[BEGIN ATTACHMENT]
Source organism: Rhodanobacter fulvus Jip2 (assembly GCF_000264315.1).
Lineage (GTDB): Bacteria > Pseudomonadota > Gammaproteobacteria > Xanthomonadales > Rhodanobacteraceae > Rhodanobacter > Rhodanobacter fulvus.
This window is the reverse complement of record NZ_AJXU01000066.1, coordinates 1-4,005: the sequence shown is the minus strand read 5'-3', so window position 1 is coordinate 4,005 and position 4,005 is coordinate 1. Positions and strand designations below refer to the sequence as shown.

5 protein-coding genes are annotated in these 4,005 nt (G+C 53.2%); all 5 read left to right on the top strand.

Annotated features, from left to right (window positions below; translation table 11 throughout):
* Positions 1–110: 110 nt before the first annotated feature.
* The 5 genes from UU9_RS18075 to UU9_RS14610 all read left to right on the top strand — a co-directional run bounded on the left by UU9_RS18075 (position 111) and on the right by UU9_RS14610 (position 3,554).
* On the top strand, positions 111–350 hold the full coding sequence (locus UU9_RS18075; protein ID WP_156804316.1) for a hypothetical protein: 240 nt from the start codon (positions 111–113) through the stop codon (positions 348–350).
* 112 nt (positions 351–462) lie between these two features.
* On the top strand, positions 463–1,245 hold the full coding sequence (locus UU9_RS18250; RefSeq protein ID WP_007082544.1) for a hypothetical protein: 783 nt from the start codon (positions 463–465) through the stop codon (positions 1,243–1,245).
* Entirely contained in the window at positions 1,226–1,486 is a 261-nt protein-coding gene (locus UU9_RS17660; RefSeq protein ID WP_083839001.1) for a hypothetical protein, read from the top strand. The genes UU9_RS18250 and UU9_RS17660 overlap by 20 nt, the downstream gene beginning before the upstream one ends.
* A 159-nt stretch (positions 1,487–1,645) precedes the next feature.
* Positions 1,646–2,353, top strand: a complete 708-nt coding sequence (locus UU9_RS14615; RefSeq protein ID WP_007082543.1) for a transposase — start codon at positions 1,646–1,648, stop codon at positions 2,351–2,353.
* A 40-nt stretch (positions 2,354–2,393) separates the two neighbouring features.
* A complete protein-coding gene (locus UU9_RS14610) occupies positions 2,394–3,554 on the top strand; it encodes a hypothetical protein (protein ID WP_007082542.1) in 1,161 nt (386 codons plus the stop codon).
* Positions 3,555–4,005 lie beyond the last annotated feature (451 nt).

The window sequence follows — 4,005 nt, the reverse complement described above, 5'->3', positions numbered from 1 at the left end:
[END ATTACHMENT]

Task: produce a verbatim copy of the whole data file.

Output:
Source organism: Rhodanobacter fulvus Jip2 (assembly GCF_000264315.1).
Lineage (GTDB): Bacteria > Pseudomonadota > Gammaproteobacteria > Xanthomonadales > Rhodanobacteraceae > Rhodanobacter > Rhodanobacter fulvus.
This window is the reverse complement of record NZ_AJXU01000066.1, coordinates 1-4,005: the sequence shown is the minus strand read 5'-3', so window position 1 is coordinate 4,005 and position 4,005 is coordinate 1. Positions and strand designations below refer to the sequence as shown.

5 protein-coding genes are annotated in these 4,005 nt (G+C 53.2%); all 5 read left to right on the top strand.

Annotated features, from left to right (window positions below; translation table 11 throughout):
* Positions 1–110: 110 nt before the first annotated feature.
* The 5 genes from UU9_RS18075 to UU9_RS14610 all read left to right on the top strand — a co-directional run bounded on the left by UU9_RS18075 (position 111) and on the right by UU9_RS14610 (position 3,554).
* On the top strand, positions 111–350 hold the full coding sequence (locus UU9_RS18075; protein ID WP_156804316.1) for a hypothetical protein: 240 nt from the start codon (positions 111–113) through the stop codon (positions 348–350).
* 112 nt (positions 351–462) lie between these two features.
* On the top strand, positions 463–1,245 hold the full coding sequence (locus UU9_RS18250; RefSeq protein ID WP_007082544.1) for a hypothetical protein: 783 nt from the start codon (positions 463–465) through the stop codon (positions 1,243–1,245).
* Entirely contained in the window at positions 1,226–1,486 is a 261-nt protein-coding gene (locus UU9_RS17660; RefSeq protein ID WP_083839001.1) for a hypothetical protein, read from the top strand. The genes UU9_RS18250 and UU9_RS17660 overlap by 20 nt, the downstream gene beginning before the upstream one ends.
* A 159-nt stretch (positions 1,487–1,645) precedes the next feature.
* Positions 1,646–2,353, top strand: a complete 708-nt coding sequence (locus UU9_RS14615; RefSeq protein ID WP_007082543.1) for a transposase — start codon at positions 1,646–1,648, stop codon at positions 2,351–2,353.
* A 40-nt stretch (positions 2,354–2,393) separates the two neighbouring features.
* A complete protein-coding gene (locus UU9_RS14610) occupies positions 2,394–3,554 on the top strand; it encodes a hypothetical protein (protein ID WP_007082542.1) in 1,161 nt (386 codons plus the stop codon).
* Positions 3,555–4,005 lie beyond the last annotated feature (451 nt).

The window sequence follows — 4,005 nt, the reverse complement described above, 5'->3', positions numbered from 1 at the left end: